288 off 49 overs seemed impossible. After all, they did not have a Jayasuriya.

But then, they had Saeed Anwar and Aamer Sohail, who started off as if they wanted to chase the target down in thirty overs. The first five overs went for what seemed like five hundred runs. With Venkatesh Prasad leaking 27 runs off two overs, Azhar did what all Indian captains in the 1990s and 2000s used to do under such circumstances: he brought on Anil Kumble.

Kumble did a decent job, but runs kept coming from the other end. Though Srinath got Anwar out, Sohail carried on, and Ijaz Ahmed looked like he was settling down. My mother was back by now, and her serene pessimism filled the room, giving me a feeling more sinking than before.

With the morbid fifteen overs out of the way, Azhar recalled Prasad. He was hit for a four by Sohail. The makeshift Pakistan captain made a gesture, asking the local hero to fetch the ball. He was bowled next ball. For the first time in his life, Prasad, the man who looked like Godzilla and bowled like Bambi, yelled back like a horrifying demon. As did I.

I punched the floor probably a million times till my knuckles got sore, and shouted till my voice gave in. I cannot remember a single other moment in the 1990s that had got me more ecstatic. My voice cracked, and remained hoarse for several days.

But Prasad had not finished. He kept bowling beautifully, and the runs dried up. Ijaz and Inzamam-ul-Haq both succumbed to the pressure, and suddenly Pakistan were reduced to 132 for four. This brought Javed Miandad to the crease to join Saleem Malik (my mother, acquiring all her pent-up pessimism, kept saying “this target is nothing for Miandad”).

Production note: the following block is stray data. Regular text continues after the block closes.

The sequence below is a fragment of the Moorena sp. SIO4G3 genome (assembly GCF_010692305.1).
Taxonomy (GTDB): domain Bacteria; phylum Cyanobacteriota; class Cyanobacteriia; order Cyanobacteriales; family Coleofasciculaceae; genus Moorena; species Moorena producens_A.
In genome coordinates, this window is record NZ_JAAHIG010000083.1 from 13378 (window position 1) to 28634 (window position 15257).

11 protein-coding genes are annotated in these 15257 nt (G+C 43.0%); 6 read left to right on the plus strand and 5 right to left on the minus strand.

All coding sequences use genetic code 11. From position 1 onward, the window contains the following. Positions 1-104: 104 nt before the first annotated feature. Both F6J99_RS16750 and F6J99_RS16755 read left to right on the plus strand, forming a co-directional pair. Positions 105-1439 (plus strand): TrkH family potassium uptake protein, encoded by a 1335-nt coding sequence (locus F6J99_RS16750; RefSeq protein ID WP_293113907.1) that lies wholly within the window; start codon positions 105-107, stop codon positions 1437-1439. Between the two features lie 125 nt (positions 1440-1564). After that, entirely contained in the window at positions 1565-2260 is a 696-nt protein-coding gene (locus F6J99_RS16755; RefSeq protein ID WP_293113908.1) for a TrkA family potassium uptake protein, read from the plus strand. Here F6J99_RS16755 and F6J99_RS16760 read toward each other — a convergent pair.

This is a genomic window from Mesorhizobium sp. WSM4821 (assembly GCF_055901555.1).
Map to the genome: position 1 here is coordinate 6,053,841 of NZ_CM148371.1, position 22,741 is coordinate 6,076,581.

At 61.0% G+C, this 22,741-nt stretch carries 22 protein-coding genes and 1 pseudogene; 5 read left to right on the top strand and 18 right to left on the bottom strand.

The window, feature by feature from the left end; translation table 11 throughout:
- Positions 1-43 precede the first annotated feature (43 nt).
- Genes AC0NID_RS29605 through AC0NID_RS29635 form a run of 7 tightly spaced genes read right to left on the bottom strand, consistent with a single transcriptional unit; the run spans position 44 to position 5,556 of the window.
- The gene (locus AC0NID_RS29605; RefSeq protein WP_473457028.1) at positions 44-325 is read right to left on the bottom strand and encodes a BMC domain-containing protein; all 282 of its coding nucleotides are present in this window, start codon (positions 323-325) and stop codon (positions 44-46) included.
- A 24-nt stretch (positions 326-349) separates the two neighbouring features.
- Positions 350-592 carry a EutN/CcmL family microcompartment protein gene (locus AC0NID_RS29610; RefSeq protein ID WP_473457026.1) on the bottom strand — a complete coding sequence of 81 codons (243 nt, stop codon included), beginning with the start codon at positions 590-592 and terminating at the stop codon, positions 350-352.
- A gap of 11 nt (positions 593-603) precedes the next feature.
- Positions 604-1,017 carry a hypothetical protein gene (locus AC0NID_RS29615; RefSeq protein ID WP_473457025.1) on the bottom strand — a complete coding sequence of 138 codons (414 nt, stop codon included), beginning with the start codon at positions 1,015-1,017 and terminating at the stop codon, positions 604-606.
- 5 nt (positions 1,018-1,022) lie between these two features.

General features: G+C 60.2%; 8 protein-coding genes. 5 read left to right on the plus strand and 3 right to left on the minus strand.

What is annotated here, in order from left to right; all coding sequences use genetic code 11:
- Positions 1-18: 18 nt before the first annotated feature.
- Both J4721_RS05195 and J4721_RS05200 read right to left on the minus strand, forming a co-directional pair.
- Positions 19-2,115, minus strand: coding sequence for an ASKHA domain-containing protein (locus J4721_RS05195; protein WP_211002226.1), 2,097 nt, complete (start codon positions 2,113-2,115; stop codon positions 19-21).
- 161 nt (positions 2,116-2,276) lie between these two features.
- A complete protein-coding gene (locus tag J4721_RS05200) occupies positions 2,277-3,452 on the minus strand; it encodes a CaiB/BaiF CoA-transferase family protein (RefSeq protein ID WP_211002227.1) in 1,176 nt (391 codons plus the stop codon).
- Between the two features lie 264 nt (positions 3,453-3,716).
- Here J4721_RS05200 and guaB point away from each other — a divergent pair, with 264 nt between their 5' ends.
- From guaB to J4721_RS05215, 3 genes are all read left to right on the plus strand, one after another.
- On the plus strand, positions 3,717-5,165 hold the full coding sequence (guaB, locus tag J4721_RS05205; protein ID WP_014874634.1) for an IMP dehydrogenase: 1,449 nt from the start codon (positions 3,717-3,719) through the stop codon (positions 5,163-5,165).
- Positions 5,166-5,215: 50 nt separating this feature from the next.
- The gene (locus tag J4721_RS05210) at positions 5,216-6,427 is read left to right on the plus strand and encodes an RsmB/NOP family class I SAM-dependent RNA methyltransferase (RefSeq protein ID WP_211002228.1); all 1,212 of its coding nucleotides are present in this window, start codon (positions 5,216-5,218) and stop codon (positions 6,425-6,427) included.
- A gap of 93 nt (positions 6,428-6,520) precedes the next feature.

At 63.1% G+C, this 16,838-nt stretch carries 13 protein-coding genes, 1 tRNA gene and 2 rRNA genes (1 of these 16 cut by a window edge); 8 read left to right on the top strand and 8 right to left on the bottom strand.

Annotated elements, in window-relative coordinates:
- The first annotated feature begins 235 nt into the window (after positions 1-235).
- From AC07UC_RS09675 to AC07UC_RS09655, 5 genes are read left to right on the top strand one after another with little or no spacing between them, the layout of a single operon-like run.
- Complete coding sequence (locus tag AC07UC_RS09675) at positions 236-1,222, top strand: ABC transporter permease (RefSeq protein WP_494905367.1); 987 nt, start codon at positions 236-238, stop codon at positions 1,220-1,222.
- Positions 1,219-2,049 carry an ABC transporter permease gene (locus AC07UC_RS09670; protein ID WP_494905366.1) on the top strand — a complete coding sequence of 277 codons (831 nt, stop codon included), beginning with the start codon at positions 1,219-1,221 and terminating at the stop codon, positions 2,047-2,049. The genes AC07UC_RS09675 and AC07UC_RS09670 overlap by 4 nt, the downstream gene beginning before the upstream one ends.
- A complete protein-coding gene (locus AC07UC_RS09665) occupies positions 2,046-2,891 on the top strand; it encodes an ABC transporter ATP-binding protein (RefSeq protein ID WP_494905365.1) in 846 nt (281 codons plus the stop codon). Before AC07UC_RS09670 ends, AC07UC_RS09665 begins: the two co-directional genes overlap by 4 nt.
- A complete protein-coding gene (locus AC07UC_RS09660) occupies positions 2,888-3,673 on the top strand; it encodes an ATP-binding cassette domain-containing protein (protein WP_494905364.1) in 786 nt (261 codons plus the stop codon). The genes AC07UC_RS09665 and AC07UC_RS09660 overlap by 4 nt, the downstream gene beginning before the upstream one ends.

Azhar brought on Tendulkar and Jadeja. Both men bowled accurately, choking up the experienced pair. Malik then played half-forward to Kumble, and got LBW (how many times has the great man got batsmen out thus?). Rashid Latif tried to catch up with the asking rate, hit a couple of sixes, and was stumped off Raju.

And then it happened. In what turned out to be his last international innings, Miandad was run out in a cruel, ridiculous mix-up with Waqar. As the stadium erupted, the television screen showed the great man walking back to the pavilion to traverse what seemed to be an endless distance. I stood up impulsively, and somehow amidst all the euphoria, I felt sad for the man I had loathed so much over the years.

Pakistan lost by 39 runs. I could not sleep till three in the morning.

Brief scores:

India 287 for 8 in 50 overs (Navjot Sidhu 93, Ajay Jadeja 45) beat Pakistan 248 for 9 in 49 overs (Aamer Sohail 55, Saeed Anwar 48; Venkatesh Prasad 3 for 45, Anil Kumble 3 for 48) — revised target.

Man of the match: Navjot Sidhu.

 (Abhishek Mukherjee is the Chief Editor and Cricket Historian at CricketCountry. He blogs here and can be followed on Twitter here.)